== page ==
Reaching beyond the usual suspects

IntranetNowBlogheaderOn October 5 I participated in IntranetNow in London. I presented there, and thought it would be nice to create a write-up in my blog, with some images from my presentation. If you prefer the PowerPoint variety, please check out my presentation on the IntranetNow SlideShare.

What brought this on?

Recently we introduced a new intranet (Publishing and team sites) to the organization.

Blog-changes
A overview of the old (left) and the new situation (right). Lots of changes!

We went from a SharePoint 2007 environment on-prem, to SharePoint Online in the cloud. That alone was a big change.

Our old platform was created 10 years before, when the organization was still very decentralized, and people could do on the platform whatever they wanted (which they did) as long as they did not break it (which they did…sometimes 🙂 ).
The new intranet is strictly governed, as there is now a strong central Security and Compliance team, strong Enterprise Architecture, many Governance Boards and Steering Committees and of course our new landlord Microsoft, and they all tell us what people can do and what not.

Additionally, we went from being one large company to two companies and we reorganized as well.

Challenges

We knew we were going to make a big change, so we secured the help of our “usual suspects”, a small group of people active on Yammer, and a small group of active content owners. They kindly agreed to be our Champions, helping us launch the new intranet to their circles of influence.

However, many of them left the organization during the project, or moved to another job, due to the reorganizations. So we were left with an even smaller group of “usual suspects”.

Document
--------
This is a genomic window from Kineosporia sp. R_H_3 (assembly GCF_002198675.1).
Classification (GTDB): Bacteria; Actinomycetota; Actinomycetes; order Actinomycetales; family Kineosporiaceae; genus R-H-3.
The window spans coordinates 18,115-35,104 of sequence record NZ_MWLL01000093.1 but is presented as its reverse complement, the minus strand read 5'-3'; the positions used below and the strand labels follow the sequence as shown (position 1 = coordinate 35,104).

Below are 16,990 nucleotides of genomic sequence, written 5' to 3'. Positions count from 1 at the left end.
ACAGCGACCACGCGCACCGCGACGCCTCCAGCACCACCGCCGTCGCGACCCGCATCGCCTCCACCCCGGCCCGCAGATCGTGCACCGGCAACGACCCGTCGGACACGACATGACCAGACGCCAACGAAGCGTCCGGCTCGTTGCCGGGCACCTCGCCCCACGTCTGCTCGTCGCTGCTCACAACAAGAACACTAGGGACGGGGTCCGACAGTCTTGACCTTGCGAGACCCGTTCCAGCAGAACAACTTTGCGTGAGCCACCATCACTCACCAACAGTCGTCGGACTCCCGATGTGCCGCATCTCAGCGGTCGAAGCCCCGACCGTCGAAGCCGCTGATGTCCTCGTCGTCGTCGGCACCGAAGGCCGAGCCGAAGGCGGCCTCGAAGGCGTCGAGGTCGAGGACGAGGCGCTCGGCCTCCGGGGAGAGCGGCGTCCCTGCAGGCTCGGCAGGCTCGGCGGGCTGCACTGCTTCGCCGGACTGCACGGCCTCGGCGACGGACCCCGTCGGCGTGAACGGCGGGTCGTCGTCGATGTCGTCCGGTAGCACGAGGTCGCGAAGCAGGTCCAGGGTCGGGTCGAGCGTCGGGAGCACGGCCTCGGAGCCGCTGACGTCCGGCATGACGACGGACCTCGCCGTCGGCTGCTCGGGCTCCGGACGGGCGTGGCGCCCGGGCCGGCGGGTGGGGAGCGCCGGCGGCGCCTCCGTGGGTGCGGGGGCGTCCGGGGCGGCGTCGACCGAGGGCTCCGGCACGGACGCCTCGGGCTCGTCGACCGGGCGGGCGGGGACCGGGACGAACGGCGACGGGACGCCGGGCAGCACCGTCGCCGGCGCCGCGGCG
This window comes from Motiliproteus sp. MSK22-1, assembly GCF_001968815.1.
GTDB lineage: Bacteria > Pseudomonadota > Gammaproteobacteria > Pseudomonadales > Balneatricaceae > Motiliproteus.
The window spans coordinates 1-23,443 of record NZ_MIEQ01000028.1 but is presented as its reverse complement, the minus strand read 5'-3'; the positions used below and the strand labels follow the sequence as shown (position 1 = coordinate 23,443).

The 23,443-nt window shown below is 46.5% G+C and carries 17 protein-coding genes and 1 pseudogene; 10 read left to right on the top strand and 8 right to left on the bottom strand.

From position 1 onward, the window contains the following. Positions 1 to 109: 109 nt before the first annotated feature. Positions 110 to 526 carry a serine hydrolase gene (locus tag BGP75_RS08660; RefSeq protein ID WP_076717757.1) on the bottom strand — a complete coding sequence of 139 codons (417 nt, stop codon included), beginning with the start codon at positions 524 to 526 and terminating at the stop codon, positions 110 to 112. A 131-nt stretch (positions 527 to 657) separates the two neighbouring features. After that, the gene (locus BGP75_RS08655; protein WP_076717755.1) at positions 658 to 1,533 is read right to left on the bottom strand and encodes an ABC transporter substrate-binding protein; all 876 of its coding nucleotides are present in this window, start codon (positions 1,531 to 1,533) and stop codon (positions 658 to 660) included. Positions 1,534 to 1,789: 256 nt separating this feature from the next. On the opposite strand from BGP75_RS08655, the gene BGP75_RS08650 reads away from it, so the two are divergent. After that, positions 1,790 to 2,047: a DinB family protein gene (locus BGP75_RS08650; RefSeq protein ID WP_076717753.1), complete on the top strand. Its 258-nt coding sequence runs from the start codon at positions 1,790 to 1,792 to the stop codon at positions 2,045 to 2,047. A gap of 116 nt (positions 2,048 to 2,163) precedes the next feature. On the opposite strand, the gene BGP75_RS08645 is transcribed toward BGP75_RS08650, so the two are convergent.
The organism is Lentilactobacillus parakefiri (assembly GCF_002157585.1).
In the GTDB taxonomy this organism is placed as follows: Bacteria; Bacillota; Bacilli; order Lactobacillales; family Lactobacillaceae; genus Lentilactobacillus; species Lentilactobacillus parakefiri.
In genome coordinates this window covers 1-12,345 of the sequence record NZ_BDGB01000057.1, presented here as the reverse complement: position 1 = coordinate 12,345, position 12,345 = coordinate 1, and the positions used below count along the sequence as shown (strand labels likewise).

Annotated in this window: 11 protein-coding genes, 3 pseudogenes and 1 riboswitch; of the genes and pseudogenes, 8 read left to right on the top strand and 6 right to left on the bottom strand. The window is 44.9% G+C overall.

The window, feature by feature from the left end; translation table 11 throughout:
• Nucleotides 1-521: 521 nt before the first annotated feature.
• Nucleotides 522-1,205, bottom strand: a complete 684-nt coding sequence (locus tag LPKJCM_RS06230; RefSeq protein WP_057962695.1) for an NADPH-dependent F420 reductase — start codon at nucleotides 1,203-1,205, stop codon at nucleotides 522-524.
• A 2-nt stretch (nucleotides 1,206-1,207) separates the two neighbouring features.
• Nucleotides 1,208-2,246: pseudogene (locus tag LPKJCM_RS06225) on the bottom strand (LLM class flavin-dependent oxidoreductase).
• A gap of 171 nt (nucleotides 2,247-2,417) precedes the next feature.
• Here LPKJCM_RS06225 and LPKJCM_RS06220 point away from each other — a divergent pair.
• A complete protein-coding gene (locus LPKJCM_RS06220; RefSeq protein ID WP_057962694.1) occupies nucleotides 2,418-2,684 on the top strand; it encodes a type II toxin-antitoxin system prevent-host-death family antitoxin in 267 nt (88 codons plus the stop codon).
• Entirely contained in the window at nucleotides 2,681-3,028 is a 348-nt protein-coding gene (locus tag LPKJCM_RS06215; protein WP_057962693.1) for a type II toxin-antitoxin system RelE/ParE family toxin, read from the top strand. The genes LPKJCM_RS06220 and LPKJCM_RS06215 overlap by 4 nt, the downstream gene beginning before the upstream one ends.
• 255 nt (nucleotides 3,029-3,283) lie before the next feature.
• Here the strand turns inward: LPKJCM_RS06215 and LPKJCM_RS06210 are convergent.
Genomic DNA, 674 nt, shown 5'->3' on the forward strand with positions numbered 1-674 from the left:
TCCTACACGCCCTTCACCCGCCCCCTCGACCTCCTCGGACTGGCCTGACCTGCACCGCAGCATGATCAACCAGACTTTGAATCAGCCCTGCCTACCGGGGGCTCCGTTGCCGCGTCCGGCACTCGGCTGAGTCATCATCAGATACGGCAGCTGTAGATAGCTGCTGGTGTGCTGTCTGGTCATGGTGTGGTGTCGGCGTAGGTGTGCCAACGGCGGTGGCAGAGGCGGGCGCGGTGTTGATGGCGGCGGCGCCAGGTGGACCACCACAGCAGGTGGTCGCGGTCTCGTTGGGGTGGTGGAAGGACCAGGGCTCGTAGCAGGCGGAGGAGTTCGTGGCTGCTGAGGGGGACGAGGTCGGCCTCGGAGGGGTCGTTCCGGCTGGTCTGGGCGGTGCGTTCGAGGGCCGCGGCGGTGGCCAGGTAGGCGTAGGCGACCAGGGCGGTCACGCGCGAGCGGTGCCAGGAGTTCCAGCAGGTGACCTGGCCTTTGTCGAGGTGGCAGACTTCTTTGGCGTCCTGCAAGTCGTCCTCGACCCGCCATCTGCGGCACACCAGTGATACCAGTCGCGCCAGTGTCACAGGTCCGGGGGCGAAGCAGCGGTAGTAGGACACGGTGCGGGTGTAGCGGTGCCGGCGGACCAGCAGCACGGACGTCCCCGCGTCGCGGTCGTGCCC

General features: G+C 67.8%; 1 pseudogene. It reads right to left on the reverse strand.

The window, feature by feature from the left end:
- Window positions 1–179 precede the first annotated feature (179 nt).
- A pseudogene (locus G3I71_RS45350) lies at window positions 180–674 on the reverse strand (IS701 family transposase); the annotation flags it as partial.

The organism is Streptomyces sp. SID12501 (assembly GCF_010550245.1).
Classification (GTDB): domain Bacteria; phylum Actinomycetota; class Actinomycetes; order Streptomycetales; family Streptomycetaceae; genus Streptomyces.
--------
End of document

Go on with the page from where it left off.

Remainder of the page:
We tried to make up for it by increasing the communications:

  • Yammer messages and YamJams
  • News articles and Newsletters
  • Webinars with demos and question time
  • Local sessions to inform people
  • Emails to site owners
  • Creating training

But well, you know how it goes:

  • People do not always read or act upon communications
  • People only learn when they have a need, so many people left the learning until they had their new intranet and their new site(s).

So despite our efforts, this is more or less how people reacted when they saw their new tools for the first time:

Chaos wallpaper2.png
Sadly I do not know the creator of this wonderful image, but I have used it anyway since it is the best I could find to depict the response of the audience…

People were confused, did not know where to find their content, how to manage their sites, how to navigate, etc.

Action needed!

Well, if you want to implement a new effective digital workplace, this may not be the best response. So we introduced a new role into the organization: the Adoption Consultant. It is their role to make sure that employees